As a 3-year writer at the Home Grown Music Network, I have been in prime position to watch the blossoming of BIG Something from their nascent roots to the “powerhouse” rock and roll band that they are becoming. From my initial exposure to “Stories from the Middle of Nowhere,” I saw something interesting happen on a first hand basis. That album has received tons of play in my social arenas over the last two years, and I have watched “strangers” to the band come away with very strong, favorable impressions about their music. Even my “non-jam” friends will often ask, “Who is THIS?” when they hear tracks from that album. I have seen many “strangers” become “fans” in just one short listen, and then that impression is sealed even further once these strangers get to see BIG Something “live.” There is something refreshing and new about BIG Something, and this translates to new fans with each new listen. That is a powerful quality that not all bands can claim, and it has been neat to watch this happen to the humble, hard working lads from Burlington and Greensboro, North Carolina.

I have never, historically, been a big “fan” of the saxophone, minus the power of Coltrane’s “A Love Supreme,” “Giant Steps,” or “My Favorite Things.” Yet, there is something about Casey Cranford’s delivery that just lures me in, and makes me appreciate the range with which he plays the saxophone. Cranford can lay back in the groove, or summon a raging bluster that blows branches off the trees. He can be light and airy, or the very essence of machismo when he plays. This quality, when combined with Jesse Hensley’s soaring guitar and Nick MacDaniels’ colorful lyrics and vocals, makes for powerful arrangements. With Ben Vinograd, the newest member of the band, on the drum kit, Douglas Marshall on bass, and Josh Kagel playing Mad Scientist on the keys, the recipe has fermented into something powerful in 2012. We would be blessed with several hours of such expression on that Saturday night in Possum Holler.

WhatEntryBIG Something takes the stage and delivers an extremely evocative set, starting with “Illuminated,” and offering a startling array of BIG Something classics, and 7 new songs to go along with those. The night features blistering versions “The Curse of Julia Brown,” a rare Pinky “trilogy” with “Pinky’s Woman,” “Pinky’s Ride,” and “Pinky Goes to Jail” played in succession, and a list of crazy covers running the gamut from Rage Against the Machine’s “Calm Like a Bomb” to the Flaming Lips’ “What is the Light” to Tupac's "California Love". After concluding their “proper” set with a “My Volcano” that rumbled through the Holler complete with a impressive laser show, they then embarked on aBIG What? “All-Star” Jam. Featuring artists such as Marcus Horth, Bon Lozaga, Leo Kishore, all the members of Big Daddy Love, and others, this proves to be an excellent way to conclude the BIG Something festivities. Once they finish, I sit in my chair seemingly obliterated yet mostly sober. Did we really just witness That? WHAT?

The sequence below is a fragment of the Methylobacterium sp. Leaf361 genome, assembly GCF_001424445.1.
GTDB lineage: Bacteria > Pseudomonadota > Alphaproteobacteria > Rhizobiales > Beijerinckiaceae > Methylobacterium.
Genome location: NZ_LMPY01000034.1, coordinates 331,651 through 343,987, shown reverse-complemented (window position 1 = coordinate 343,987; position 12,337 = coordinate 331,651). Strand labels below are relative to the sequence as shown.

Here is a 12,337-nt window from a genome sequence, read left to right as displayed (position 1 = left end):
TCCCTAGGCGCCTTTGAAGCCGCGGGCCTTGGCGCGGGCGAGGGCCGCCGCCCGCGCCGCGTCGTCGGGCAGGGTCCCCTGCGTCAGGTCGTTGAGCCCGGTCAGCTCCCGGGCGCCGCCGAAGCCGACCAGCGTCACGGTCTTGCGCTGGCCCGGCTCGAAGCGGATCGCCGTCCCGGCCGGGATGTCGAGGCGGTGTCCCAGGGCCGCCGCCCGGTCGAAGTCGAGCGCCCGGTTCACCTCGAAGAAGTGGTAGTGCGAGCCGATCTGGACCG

The wonderful dulcet tunes of Mac & Juice conclude the night’s festivities, and they play with their typical passion and fire. I first saw Mac and Juice some eight years ago, and it has been a pleasure to see them play over the years. You won’t find a nicer set of guys, and although that doesn’t mean anything “in the business,” it means something to me as a person. They often play as a quartet now, adding the aforementioned Leo Kishore on bass and Seth Gaines on drums, but it was just the two of them to close the festival, and they played with vivacity and fire, despite how late it was. I yell my support as I wander up the hill to bed, nearing dawn, tired and drained, yet ecstatic and joyful at the same time. The BIG What? had been a grande time.

The Sunday departure went well, and we find ourselves on the highway without too much trouble. Jennie, TradeMark, and I reflected on countless memories and musical performances on the drive home, and we start making plans for the next go-round at Possum Holler, whenever that may be. We are already excited. In the day of big music festivals, it is refreshing to find those undiscovered corners of musical exploration in places like Possum Holler. I know that as I get older, and I seem to be getting Old pretty fast now, memories like those created at the BIG What? will galvanize me moving forward. This will be the last music festival of my 30s, as I turn the dreaded 4-0 in just a couple of months. I was not a part of this scene when I turned 30, but through the last 10 years, I have garnered a lot of cool memories and better friends, and this last weekend at Possum Holler proved to be a prime example of why. There really was something special at play at the BIG What?. I look forward to making similar memories next summer when festival season rolls around again.

- J Evan Wade
- photos by Cassie Mentha